I believe that mission is at the center of a purposeful life. I also believe that every human has a specific mission. As we say in our BrandLabs and Root Sessions, “Your mission is the thing you are here to do that only you can do.” When you find it (or it finds you), it becomes an organizing principle of your life — and contributes in some significant way to the advancement of humanity.
“You are unique, and if that is not fulfilled, then something has been lost.” — Martha Graham
Missions are mysterious things. They aren’t discovered or assigned because of our credentials. As such, our missions are often starkly mis-aligned with our world view, our perceptions of self and our technical/learned skill set. They cause massive disruptions in life. They require a break from the survival-to-comfortable continuum that permeates American society.
My mission came to me at Pacha Coffee on Sunday morning in Austin about 4 years ago.
My mission: to elevate the self-worth of everyone I meet.
In hindsight, this mission began dawning in my earliest memories but didn’t began to rise above the horizon of my life until around 2011. It took me another 3+ years to see that this was not just some insight or philosophy for me — that I had to organize my life around it and share it.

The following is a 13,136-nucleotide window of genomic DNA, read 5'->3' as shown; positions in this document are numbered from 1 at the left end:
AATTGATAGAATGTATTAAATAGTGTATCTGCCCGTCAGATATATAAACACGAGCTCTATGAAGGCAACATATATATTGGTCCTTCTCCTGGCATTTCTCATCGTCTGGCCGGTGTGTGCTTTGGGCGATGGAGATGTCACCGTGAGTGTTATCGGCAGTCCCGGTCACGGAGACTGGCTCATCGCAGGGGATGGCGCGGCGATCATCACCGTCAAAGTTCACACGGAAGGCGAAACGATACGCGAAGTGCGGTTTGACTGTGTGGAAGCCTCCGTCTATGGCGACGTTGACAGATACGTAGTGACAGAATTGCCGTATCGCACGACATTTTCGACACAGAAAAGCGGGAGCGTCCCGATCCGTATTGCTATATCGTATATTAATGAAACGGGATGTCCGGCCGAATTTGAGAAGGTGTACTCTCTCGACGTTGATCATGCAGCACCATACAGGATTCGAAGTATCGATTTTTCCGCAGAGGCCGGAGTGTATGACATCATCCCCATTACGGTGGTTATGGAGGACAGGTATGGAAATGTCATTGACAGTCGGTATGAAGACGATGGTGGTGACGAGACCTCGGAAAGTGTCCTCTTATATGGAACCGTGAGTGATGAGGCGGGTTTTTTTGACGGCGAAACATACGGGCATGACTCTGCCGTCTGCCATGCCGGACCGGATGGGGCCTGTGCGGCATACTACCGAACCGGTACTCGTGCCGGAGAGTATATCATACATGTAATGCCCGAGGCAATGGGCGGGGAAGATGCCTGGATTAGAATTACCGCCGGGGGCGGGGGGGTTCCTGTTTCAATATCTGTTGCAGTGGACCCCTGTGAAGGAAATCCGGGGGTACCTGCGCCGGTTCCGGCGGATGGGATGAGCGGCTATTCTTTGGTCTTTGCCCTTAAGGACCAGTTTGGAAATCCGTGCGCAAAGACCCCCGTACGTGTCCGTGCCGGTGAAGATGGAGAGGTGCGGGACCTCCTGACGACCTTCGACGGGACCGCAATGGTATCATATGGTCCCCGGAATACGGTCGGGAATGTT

As it is with missions, I’m woefully ill-equipped to be some sort of messenger of self-worth. Which, I’m certain, is exactly why I was chosen to do it.
There is no set way to find your mission. Jesus probably gave the best instructions: seek, ask, knock. A relentless curiosity and the courage to go into the wilderness of the soul are also a requirement. Because missions are most often discovered through suffering and sorrow. They are frequently discovered in darkness and practiced in the light.
So I can’t tell you how to find your mission. I/we can be a guide, a coach, an agitator, a challenger. But you’ve got to want to find it. I will share with you, however, how I can tell if I’m living my mission …
- See souls, not roles (or title, or status, or appearances).
- Regular removal of guile, manipulation and objectification from my heart.
- Genuinely listening; being present for a person.
- Remind myself and others about our two superpowers: choice and creativity.
- Keeping my heart and mind open.
- Sharing musings, wisdom, insight when prompted to.
- Making deep connections and having real conversations.
- Re-joining the divine dance every day.
- Speaking and presenting whenever asked to.
- Being open, vulnerable about my journey, experiences, faith.
Most of all, I can tell I’m living my mission when I’m working on my own self-worth. Which is a struggle. My programmed state is fear, insecurity, doubt. I have to overcome these daily. And some days, they overcome me. But I keep going. Because that’s what you do when your mission comes to you.